Directors observed, however, that Ethiopia remains highly vulnerable to external shocks, and poverty indicators continue to be among the highest in the world. Sustaining faster growth and making progress toward the Millennium Development Goals (MDGs), while maintaining debt sustainability, will require both stronger and broader structural reforms and stepped-up donor support. Directors underscored, in this regard, the importance of improving Ethiopia's capacity to absorb and use donor assistance more effectively, a peaceful resolution of the border dispute with Eritrea, and the continued reorientation of public resources to poverty-related expenditures.
Directors agreed that fiscal policy should continue to focus on strengthening expenditure management and enhancing revenues, while containing domestic financing and reducing the public debt burden. While welcoming the projected rise in social spending in the 2004/05 budget, they expressed concern about the increase in military expenditure and the higher level of domestic borrowing needed to finance the budget, which complicates efforts to reduce inflation and crowds out credit to the private sector. Directors therefore urged the authorities to consider additional fiscal measures, including cuts in non-priority outlays. They stressed that implementation of the Food Security Program should be supported by steps to strengthen the capacity of local governments to absorb the substantially higher federal transfers. The authorities should also seek additional donor grants to finance the program; this could be facilitated by timely external audits of the achieved outcomes.
Directors welcomed the progress that has been achieved in fiscal reforms. They emphasized that improving public expenditure management remains a critical priority, particularly in view of the need to strengthen the capacity of local governments following fiscal decentralization. At the same time, efforts should continue to consolidate and report the general government accounts in a timely manner to enhance fiscal transparency and accountability. Directors also urged the authorities to consolidate the gains made in improving tax and customs administration, and to review the VAT refund mechanism along with other audit and enforcement guidelines, aimed at creating a tax environment that is more conducive to private sector investment.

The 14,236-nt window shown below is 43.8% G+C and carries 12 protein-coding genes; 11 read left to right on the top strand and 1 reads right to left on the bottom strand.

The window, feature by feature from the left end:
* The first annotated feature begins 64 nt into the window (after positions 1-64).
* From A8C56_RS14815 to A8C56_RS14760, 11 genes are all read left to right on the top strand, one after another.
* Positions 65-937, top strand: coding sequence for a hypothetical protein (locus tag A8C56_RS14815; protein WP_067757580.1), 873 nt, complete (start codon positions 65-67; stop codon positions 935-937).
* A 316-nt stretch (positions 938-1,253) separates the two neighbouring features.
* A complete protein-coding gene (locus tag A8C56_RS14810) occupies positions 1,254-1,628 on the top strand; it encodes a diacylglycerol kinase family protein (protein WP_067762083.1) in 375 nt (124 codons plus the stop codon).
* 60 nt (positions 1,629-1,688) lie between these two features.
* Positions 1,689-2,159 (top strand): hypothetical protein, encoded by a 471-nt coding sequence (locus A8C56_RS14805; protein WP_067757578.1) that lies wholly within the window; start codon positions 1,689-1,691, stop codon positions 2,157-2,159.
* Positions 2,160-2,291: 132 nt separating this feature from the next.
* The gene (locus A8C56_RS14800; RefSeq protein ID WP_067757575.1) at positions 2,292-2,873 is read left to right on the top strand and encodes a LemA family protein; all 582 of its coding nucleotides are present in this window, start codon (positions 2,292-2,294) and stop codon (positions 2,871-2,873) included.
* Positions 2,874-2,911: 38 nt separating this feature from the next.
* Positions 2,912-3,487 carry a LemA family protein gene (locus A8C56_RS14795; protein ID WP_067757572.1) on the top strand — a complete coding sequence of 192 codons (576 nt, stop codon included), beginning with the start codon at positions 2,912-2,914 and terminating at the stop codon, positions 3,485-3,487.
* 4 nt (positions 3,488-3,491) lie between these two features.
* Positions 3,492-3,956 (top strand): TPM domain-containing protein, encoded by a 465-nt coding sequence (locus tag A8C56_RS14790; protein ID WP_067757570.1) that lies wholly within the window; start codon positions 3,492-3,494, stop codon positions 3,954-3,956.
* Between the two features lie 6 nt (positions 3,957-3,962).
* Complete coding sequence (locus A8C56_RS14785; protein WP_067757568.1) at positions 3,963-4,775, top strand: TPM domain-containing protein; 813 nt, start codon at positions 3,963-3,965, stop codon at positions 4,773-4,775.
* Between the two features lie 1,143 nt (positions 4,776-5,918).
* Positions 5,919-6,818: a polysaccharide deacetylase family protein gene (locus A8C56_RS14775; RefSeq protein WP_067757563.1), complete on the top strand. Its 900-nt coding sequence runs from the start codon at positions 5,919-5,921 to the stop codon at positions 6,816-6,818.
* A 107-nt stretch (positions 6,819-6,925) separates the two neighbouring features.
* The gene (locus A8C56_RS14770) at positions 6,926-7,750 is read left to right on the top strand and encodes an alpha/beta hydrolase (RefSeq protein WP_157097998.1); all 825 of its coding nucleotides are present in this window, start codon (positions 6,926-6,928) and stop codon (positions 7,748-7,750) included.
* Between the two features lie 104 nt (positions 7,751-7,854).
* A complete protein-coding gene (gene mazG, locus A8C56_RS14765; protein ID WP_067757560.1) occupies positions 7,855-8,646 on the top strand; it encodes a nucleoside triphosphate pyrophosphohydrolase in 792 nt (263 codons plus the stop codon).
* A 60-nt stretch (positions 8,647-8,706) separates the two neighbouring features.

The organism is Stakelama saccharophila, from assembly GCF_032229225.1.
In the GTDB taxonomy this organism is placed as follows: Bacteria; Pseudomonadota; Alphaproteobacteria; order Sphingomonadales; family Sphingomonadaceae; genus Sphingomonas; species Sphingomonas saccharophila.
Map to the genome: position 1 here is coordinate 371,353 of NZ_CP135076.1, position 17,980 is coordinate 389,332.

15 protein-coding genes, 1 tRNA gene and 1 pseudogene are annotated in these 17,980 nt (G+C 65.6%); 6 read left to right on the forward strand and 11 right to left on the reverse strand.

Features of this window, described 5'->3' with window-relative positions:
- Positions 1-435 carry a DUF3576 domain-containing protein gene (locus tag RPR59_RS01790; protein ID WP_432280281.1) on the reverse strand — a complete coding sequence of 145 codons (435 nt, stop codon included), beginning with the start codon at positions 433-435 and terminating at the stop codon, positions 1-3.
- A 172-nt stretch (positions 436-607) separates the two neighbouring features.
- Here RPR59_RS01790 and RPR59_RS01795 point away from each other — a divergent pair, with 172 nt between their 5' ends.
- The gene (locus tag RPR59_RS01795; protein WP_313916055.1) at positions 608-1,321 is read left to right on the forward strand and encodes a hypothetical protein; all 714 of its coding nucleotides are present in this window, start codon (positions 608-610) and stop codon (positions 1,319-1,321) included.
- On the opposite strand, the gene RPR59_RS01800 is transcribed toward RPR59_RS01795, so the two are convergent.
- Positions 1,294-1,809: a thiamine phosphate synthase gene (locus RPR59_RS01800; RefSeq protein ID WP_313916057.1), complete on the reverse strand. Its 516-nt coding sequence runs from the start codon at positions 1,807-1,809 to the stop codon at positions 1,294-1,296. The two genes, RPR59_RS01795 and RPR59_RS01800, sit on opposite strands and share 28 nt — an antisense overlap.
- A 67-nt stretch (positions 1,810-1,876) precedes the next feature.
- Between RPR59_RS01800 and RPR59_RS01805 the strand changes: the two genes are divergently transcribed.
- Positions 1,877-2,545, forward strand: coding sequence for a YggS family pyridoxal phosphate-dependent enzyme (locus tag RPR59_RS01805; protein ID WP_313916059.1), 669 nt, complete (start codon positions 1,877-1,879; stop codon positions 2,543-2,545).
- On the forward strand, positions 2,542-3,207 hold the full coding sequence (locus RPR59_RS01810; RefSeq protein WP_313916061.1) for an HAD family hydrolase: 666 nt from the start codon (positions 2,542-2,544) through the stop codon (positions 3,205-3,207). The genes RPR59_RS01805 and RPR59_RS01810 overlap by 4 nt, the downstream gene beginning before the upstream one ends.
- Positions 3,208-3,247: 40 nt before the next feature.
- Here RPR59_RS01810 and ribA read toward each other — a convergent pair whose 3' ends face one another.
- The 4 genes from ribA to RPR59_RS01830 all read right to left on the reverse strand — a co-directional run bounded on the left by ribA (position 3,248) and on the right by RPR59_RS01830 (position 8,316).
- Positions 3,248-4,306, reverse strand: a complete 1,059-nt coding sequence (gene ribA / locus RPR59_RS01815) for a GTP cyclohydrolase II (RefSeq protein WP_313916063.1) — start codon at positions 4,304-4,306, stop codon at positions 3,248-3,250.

Directors encouraged the authorities to develop a comprehensive, prudent public debt management strategy, with clear rules for containing future domestic and external borrowing, and limiting borrowing to highly concessional loans and, preferably, grants to keep the public debt at sustainable levels. Consistent with any scenario involving a significant increase in external assistance, the authorities' medium-term fiscal framework needs to involve a rebalancing of expenditure to recurrent items, given large gaps in the required number of teachers and medical personnel. Directors welcomed the authorities' plan to develop their own fiscal scenarios for MDG purposes. They noted, however, that the "double aid" scenario, which appears ambitious, requires a much stronger policy effort on the part of the authorities to materialize. In any event, continued close consultation with the Fund and donors will be crucial, to identify the challenges early and mitigate any potential adverse effects on the broader macroeconomic framework arising from a substantial scaling-up of aid inflows.